S (Speech) Is the patient’s speech slurred or confused? Can they understand you?
T (Time) Time is critical. Any of these signs could indicate a stroke.

(Stroke Foundation 2023)

tia fast
If the patient can not lift both arms, they may be having a TIA or stroke.

Treating a TIA

When a patient experiences a TIA, the primary goal is to prevent a stroke from occurring.

  1. At the onset of a TIA:
    • Escalate care
    • Conduct a head-to-toe assessment
    • Ensure the patient is safe
    • Reassure the patient
    • Increase the frequency of observation (neurological assessment and vital signs)
    • Commence basic life support if the patient is unresponsive
    • Coordinate diagnostic testing
    • Clearly document the patient’s signs and symptoms
  2. The patient should undergo a full assessment to confirm the incidence of a TIA. This may include:
    • Brain scan
      • Magnetic resonance imaging (MRI)
      • Computerised tomography (CT) scan
    • Heart tests
      • Electrocardiogram (ECG)
      • Echocardiogram (ECHO)
    • Artery tests
      • Ultrasound
      • CT scan
      • Magnetic resonance angiogram (MRA)
    • Blood tests
    • Blood pressure
  3. The patient should commence anticoagulation therapy as soon as possible (if haemorrhage has been excluded and there are no containdications).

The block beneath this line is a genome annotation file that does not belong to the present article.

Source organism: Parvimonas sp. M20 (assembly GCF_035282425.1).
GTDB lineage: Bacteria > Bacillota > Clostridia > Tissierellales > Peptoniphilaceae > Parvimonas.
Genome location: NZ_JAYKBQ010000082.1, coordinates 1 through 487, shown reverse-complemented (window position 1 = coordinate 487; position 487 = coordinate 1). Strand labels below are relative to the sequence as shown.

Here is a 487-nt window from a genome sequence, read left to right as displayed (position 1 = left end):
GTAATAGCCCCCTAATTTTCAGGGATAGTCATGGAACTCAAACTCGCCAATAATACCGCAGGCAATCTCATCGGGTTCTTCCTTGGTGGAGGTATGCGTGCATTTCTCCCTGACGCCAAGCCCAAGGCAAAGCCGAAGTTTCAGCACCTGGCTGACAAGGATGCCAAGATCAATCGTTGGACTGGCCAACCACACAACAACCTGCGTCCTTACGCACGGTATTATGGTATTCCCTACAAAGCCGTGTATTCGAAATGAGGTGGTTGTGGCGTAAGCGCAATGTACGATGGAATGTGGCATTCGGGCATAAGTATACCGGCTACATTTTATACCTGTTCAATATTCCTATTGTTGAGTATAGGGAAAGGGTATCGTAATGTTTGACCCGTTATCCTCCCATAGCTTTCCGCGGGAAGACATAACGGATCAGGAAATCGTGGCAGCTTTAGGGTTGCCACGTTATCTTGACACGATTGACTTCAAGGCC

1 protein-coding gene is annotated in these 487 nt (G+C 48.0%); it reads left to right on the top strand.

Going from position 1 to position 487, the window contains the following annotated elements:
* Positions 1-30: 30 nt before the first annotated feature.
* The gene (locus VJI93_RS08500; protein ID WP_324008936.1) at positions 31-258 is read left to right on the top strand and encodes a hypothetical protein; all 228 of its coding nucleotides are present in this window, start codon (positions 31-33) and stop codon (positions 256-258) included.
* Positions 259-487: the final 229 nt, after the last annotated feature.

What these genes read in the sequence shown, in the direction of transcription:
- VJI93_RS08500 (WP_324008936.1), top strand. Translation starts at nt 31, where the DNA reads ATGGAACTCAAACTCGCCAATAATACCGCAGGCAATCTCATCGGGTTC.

4. Lifestyle risk factors should be identified and modified. These may include:
    • Smoking cessation
    • Improving diet
    • Increasing exercise
    • Limiting alcohol
  5. Other inventions may include:
    • Blood pressure-lowering therapy
    • Cessation of hormone replacement therapy
    • Diabetes management
    • Antiplatelet therapy
    • Lipid-lowering medicines
    • If the occlusion is greater than 70%, the patient may undergo carotid endarterectomy surgery to remove plaque from the carotid artery.
  6. Ensure education about driving is delivered by the medical practitioner before the patient is discharged - in most cases, the ptient won’t be able to drive for two weeks after a TIA.

(Stroke Foundation 2022, 2023; Better Health Channel 2022)

Preventing TIAs

The following lifestyle changes may be able to prevent the likelihood of experiencing a TIA or stroke:

  • Refraining from smoking
  • Limiting cholesterol and fat
  • Maintaining a healthy diet
  • Limiting sodium intake
  • Exercising regularly
  • Limiting alcohol consumption
  • Maintaining a healthy weight
  • Avoiding illicit drugs
  • Managing underlying conditions such as diabetes, high cholesterol, high blood pressure or atrial fibrillation.

(Mayo Clinic 2022; NHS 2020)

tia exercise
Lifestyle changes such as exercising more regularly may be able to prevent the likelihood of experiencing a TIA or stroke.


Early detection and prompt treatment of a patient who has experienced a TIA is imperative in ensuring the best outcome and reducing the likelihood of stroke. Remember to escalate care if a patient is demonstrating the signs and symptoms of a TIA or stroke.

Note: This article is intended as a refresher and should not replace best-practice care. Always refer to your facility's policy on stroke and TIA management.


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How many people who experience a TIA will go on to have a stroke?